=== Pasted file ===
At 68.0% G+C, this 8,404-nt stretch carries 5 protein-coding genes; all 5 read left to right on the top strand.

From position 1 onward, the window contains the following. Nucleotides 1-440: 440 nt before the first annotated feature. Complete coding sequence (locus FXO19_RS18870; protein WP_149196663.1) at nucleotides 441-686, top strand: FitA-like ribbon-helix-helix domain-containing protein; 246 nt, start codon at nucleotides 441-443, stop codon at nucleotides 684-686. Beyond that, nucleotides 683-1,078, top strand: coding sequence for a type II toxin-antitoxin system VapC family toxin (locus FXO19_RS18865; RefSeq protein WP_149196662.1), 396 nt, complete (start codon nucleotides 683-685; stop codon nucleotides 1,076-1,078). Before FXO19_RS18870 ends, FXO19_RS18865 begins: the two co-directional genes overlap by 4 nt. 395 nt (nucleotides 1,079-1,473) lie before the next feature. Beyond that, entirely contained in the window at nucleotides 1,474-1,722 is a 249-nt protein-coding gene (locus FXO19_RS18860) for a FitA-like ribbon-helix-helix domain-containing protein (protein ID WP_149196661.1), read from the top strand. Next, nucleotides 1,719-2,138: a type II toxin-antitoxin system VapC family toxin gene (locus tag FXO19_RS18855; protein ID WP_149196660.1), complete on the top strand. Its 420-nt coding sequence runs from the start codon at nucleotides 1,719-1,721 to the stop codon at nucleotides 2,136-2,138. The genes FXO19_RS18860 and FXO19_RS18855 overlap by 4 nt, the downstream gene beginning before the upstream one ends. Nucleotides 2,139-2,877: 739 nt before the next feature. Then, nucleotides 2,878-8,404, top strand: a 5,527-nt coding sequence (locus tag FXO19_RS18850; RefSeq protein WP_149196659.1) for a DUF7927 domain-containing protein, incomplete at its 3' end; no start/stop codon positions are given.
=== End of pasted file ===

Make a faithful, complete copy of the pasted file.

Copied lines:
At 68.0% G+C, this 8,404-nt stretch carries 5 protein-coding genes; all 5 read left to right on the top strand.

From position 1 onward, the window contains the following. Nucleotides 1-440: 440 nt before the first annotated feature. Complete coding sequence (locus FXO19_RS18870; protein WP_149196663.1) at nucleotides 441-686, top strand: FitA-like ribbon-helix-helix domain-containing protein; 246 nt, start codon at nucleotides 441-443, stop codon at nucleotides 684-686. Beyond that, nucleotides 683-1,078, top strand: coding sequence for a type II toxin-antitoxin system VapC family toxin (locus FXO19_RS18865; RefSeq protein WP_149196662.1), 396 nt, complete (start codon nucleotides 683-685; stop codon nucleotides 1,076-1,078). Before FXO19_RS18870 ends, FXO19_RS18865 begins: the two co-directional genes overlap by 4 nt. 395 nt (nucleotides 1,079-1,473) lie before the next feature. Beyond that, entirely contained in the window at nucleotides 1,474-1,722 is a 249-nt protein-coding gene (locus FXO19_RS18860) for a FitA-like ribbon-helix-helix domain-containing protein (protein ID WP_149196661.1), read from the top strand. Next, nucleotides 1,719-2,138: a type II toxin-antitoxin system VapC family toxin gene (locus tag FXO19_RS18855; protein ID WP_149196660.1), complete on the top strand. Its 420-nt coding sequence runs from the start codon at nucleotides 1,719-1,721 to the stop codon at nucleotides 2,136-2,138. The genes FXO19_RS18860 and FXO19_RS18855 overlap by 4 nt, the downstream gene beginning before the upstream one ends. Nucleotides 2,139-2,877: 739 nt before the next feature. Then, nucleotides 2,878-8,404, top strand: a 5,527-nt coding sequence (locus tag FXO19_RS18850; RefSeq protein WP_149196659.1) for a DUF7927 domain-containing protein, incomplete at its 3' end; no start/stop codon positions are given.